Skip to content

Heart Disease Health Center

Font Size

Coronary Artery Bypass Graft Surgery: How to Prepare - Topic Overview

How do you prepare for CABG surgery?

There are many things that you can and must do in the days and weeks before your coronary artery bypass graft (CABG) surgery. Your surgeon will give you specific instructions on how to prepare for your CABG surgery.

CABG surgery is an invasive procedure that has a fairly long recovery time, so it is important that you prepare carefully for your surgery as well as for the days and weeks following your surgery. Try to make your life simpler during the recovery period by doing things such as paying bills ahead of time and arranging for someone to assist you in the days following your surgery. It is also important to plan for any complications that could arise. A lot of the preparation that you do before your surgery will help you afterward, while you are recovering.

Recommended Related to Heart Disease

The Post-Quadruple-Bypass Workout

Lynn Swassing was just 48 years old, the mother of two sons in high school and one daughter in college, when she had a heart attack in 1987. She underwent quadruple bypass surgery and was hospitalized for nearly six weeks. Every single day, at some point, the hospital had an exercise specialist at the foot of my bed, she recalls. They told me, if you don't get active, you won't make it. No way,was Swassing's first thought. The full-time mom had never been on a treadmill in her life, and she...

Read the The Post-Quadruple-Bypass Workout article > >

Before surgery

In the 2 or 3 weeks prior to surgery, attend any scheduled appointments with your surgeon. You will need to have several tests done before your surgery. Most of these tests are done so that your doctors can evaluate and compare your health before and after CABG surgery. The tests can also help your doctors anticipate any special needs. To be ready by the day of your surgery, the tests need to be done days or weeks before.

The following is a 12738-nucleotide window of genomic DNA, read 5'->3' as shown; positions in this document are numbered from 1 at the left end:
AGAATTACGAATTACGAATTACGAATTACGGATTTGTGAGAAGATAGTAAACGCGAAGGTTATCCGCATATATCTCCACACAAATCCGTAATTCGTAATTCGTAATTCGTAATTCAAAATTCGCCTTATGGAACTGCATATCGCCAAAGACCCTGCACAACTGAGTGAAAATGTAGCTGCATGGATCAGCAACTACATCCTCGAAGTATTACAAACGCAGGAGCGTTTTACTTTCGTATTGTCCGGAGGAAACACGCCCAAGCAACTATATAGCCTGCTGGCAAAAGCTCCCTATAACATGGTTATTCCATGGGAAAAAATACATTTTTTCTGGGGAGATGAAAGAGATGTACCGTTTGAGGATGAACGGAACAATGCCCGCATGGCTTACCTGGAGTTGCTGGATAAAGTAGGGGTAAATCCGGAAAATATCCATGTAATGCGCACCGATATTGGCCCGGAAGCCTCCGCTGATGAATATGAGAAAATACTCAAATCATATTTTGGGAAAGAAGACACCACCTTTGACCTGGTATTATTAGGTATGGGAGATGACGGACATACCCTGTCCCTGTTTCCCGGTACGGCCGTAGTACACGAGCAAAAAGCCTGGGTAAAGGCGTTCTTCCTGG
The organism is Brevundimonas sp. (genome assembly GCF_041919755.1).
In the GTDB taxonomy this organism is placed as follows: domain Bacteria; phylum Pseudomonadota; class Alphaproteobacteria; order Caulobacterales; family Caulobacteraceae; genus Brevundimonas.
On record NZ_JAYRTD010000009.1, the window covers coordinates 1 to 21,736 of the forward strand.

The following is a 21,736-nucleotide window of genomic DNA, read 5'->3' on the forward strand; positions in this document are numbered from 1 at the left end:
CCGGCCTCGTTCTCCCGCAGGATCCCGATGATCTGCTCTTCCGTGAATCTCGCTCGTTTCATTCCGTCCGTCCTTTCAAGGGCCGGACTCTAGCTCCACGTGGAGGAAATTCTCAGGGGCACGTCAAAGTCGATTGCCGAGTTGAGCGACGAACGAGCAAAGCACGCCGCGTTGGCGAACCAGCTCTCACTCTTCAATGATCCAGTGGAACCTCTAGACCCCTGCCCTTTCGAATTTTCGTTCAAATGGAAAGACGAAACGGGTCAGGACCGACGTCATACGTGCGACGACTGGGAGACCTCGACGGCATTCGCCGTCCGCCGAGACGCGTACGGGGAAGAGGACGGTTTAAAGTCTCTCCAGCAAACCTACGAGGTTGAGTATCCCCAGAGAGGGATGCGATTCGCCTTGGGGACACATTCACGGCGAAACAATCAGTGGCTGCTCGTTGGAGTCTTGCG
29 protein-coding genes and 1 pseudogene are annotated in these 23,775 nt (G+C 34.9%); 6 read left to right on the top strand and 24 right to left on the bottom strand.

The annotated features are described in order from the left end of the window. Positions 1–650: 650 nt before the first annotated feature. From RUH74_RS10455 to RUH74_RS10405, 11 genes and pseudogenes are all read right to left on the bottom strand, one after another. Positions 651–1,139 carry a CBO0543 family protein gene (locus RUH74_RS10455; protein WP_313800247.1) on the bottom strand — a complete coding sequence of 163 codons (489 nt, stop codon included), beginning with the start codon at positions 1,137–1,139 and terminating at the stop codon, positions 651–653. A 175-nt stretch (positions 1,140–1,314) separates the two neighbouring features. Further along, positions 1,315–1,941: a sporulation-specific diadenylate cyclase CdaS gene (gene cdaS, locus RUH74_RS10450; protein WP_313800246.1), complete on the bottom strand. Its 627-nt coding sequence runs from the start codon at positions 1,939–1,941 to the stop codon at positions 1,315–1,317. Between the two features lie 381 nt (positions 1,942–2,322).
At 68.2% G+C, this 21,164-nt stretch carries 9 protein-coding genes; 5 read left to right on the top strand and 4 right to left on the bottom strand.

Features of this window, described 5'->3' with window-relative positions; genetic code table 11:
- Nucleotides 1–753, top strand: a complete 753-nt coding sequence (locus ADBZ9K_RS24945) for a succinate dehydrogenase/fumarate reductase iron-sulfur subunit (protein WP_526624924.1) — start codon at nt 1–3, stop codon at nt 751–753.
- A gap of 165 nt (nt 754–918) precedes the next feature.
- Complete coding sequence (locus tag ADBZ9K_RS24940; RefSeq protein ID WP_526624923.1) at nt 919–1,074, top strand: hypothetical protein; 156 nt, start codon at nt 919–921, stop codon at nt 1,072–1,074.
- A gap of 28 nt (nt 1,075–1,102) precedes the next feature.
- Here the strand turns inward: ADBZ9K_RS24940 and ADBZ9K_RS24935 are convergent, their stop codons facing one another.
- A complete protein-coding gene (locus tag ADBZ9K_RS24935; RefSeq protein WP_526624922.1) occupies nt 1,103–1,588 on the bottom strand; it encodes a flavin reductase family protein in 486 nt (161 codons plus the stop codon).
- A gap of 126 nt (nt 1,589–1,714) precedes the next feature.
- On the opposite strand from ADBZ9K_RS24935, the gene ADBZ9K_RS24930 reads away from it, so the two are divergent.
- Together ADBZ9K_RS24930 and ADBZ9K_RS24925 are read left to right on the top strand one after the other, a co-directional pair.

Tests done days or weeks before surgery

  • Blood count (hematocrit): This blood test can reveal whether you are anemic (have a low red blood cell count). A very low blood count may need to be increased before or during surgery with a blood transfusion.
  • Prothrombin time (PT, also referred to as INR) and thromboplastin time (PTT) values: These blood tests measure your blood's ability to clot. Typically, you will have these tests if you have recently stopped taking blood-thinning drugs, to make sure the drugs are no longer affecting your blood's ability to clot.
  • Other blood tests: Other tests may be done to assess your kidney and liver functions and provide information on the health of these organs.
  • Chest X-ray: This test provides a picture of the size and shape of your heart and aorta and whether your lungs appear normal.
  • Cardiac catheterization: This test allows your doctor to picture your coronary arteries and identify the location of blockages to help plan your CABG surgery.
    Next Article:

    Coronary Artery Bypass Graft Surgery: How to Prepare Topics

    Today on WebMD

    x-ray of human heart
    A visual guide.
    atrial fibrillation
    Symptoms and causes.
    heart rate graph
    10 things to never do.
    heart rate
    Get the facts.
    empty football helmet
    red wine
    eating blueberries
    Simple Steps to Lower Cholesterol
    Inside A Heart Attack
    Omega 3 Sources
    Salt Shockers
    lowering blood pressure